“ER” is the general term for the different resection techniques used to treat neoplastic and uncertain lesions in the gastrointestinal tract. The term “endoscopic mucosal resection” is widely used; however, it is misleading because significant proportions of the submucosal layer are also resected, which is important in the case of submucosal infiltration of the tumor.
Endoscopic Resection with a Ligation Device
A common method is ER with a ligation device, also used for ligation of esophageal varices. With this method, the target lesion (Fig. 173-1A) is sucked into the cylinder of the ligation device (Fig. 173-1B) and a rubber band is then released to create a pseudopolyp that has the rubber band at its base (Fig. 173-1C). After this, the pseudopolyp is resected with a reusable snare underneath the rubber band to achieve larger resection specimens (Fig. 173-1D).
Endoscopic resection with a ligation device.
Several ligation devices are available: single-use devices, multiple usable ligators or ligation devices with multiple rubber bands. Another useful development is a ligation cylinder that has six rubber bands and a facility for advancing a snare through the working channel of a regular endoscope. This enables the endoscopist to perform up to six resections without the necessity of withdrawing and reintroducing the endoscope. This device is widely used for piecemeal resection of larger neoplastic lesions.
Endoscopic Resection with a Transparent Cap
The cap technique was introduced by Inoue and Endo12 almost 20 years ago. When ER is performed with the cap technique, a specially developed transparent plastic cap is attached to the end of the endoscope. After submucosal injection under the target lesion, usually with a saline-epinephrine solution, the lesion is sucked into the cap and resected with a diathermy snare that has previously been loaded onto a specially designed groove on the lower edge of the cap. Marking the borders of the lesion either with electrocautery using the tip of the snare or an APC probe is recommended before performing the resection, because injecting underneath a discrete neoplastic lesion often makes it difficult to identify the borders of the target lesion afterward.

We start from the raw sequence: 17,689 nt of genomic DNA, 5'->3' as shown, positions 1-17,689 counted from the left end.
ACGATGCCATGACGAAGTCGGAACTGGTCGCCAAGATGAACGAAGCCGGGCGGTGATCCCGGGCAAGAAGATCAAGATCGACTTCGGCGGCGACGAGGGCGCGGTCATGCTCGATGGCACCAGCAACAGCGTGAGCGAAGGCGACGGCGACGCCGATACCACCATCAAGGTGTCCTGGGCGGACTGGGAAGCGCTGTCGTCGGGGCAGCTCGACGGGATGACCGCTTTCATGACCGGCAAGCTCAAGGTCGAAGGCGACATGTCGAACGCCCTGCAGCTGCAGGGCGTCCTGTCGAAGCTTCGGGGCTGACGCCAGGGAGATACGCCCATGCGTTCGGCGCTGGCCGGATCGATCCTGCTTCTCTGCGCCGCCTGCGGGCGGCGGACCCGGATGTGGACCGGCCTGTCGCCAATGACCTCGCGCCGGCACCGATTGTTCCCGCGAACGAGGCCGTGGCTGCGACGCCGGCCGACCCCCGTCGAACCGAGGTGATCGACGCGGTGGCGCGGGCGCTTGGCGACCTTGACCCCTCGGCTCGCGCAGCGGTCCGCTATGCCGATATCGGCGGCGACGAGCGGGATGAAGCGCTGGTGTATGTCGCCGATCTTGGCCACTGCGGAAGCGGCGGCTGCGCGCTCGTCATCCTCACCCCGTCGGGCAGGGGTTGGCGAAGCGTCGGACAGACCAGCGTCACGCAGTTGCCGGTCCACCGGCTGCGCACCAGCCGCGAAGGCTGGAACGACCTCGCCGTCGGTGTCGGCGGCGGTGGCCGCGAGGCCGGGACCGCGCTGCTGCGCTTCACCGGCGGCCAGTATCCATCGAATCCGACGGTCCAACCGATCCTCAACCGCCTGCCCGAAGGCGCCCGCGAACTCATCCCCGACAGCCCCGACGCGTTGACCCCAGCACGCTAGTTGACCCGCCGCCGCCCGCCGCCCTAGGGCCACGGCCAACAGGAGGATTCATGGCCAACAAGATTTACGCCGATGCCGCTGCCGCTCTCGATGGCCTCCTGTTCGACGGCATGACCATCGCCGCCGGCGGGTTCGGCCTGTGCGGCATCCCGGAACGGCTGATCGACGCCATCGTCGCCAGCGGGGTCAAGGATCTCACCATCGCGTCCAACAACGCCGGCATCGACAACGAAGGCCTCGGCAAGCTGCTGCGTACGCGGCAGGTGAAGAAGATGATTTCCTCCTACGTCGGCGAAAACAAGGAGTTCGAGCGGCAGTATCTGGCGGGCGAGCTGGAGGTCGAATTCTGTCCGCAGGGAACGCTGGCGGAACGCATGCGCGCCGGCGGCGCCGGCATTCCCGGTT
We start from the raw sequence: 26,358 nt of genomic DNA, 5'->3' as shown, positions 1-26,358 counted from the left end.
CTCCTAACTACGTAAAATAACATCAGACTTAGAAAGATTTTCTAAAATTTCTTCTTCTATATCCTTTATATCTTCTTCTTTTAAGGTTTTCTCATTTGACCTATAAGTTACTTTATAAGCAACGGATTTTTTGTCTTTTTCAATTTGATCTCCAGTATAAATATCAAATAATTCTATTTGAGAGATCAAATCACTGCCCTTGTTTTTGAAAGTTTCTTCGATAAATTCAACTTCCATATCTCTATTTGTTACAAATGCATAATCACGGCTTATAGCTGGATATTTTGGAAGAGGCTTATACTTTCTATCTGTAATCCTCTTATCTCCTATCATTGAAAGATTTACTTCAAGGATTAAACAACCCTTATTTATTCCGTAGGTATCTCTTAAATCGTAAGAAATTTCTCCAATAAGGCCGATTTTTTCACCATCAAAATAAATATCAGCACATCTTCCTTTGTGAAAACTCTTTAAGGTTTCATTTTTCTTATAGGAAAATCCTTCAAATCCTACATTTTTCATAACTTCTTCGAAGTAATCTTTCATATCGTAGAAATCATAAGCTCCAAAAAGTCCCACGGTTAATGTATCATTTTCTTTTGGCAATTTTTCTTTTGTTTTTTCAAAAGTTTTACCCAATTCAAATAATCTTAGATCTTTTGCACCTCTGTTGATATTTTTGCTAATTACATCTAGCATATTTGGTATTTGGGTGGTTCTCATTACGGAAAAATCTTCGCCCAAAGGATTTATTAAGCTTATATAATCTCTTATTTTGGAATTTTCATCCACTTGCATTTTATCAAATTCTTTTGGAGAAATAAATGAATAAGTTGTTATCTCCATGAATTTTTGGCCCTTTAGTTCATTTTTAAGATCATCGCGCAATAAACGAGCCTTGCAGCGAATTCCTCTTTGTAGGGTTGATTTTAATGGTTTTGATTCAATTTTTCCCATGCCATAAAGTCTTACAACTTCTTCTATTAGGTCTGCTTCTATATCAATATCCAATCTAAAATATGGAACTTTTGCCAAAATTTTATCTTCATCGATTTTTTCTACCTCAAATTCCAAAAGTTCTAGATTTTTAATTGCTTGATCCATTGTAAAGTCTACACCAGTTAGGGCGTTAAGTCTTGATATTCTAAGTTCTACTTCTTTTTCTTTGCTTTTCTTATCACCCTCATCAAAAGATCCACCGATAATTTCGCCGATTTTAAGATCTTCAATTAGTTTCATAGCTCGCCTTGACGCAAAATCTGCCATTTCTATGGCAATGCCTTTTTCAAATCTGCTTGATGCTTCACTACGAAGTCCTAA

Ulcerated lesions often have fibrosis, which attaches the submucosa to the lamina muscularis propria, resulting in failure of the lesion to lift as is frequently found in tumors with submucosal infiltration. In these cases, ER is not advisable, or should only be performed with caution. Larger lesions can usually be resected completely with the piecemeal technique, but this method seems to be associated with a higher recurrence rate.
Endoscopic Submucosal Dissection
The endoscopic submucosal dissection (ESD) procedure in the treatment of early gastric cancer was first described by Hosokawa and Yoshida13 and Ono et al.14 They used an insulated-tip knife to obtain a large resection specimen with the neoplasm resected en bloc (Fig. 173-2E). Once the borders of the neoplastic lesion have been adequately visualized, the borders are marked with electrocautery at a distance of 5 to 10 mm from the margin of the carcinoma (Fig. 173-2A). Then submucosal injection of fluid is performed to elevate the lesion from the muscular layer, and the mucosa surrounding the lesion is circumferentially cut outside the markings. Finally, the submucosal connective tissue is dissected with a dedicated knife (Fig. 173-2B). Visible vessels can be coagulated with the top of the knife or a coagulation forceps to prevent bleeding (Fig. 173-2C and D). The fluid used for submucosal injection could be isotonic saline solution or a solution of hyaluronic acid with additives including a dye, such as indigocarmine; a composition defined by the individual endoscopist. A wide variety of different knives are used for ESD, including the insulated-tip knife, Hook knife, flex knife, needle knife, triangle-tip knife, flush knife, and hybrid knife. With the flush and hybrid knife, submucosal injection and dissection can be performed at the same time without changing the instruments. The size of the resected specimen obtained with ESD can extend up to more than 10 cm in diameter. Because of the high complication rate in inexperienced endoscopists, practice with ESD models is highly recommended to become familiar with this technique. Afterward, ESD procedures should be carried out in the stomach, then in the rectum, before this method is used for esophageal lesions. ESD is a demanding, time-consuming technique with a flat learning curve.
Endoscopic submucosal dissection.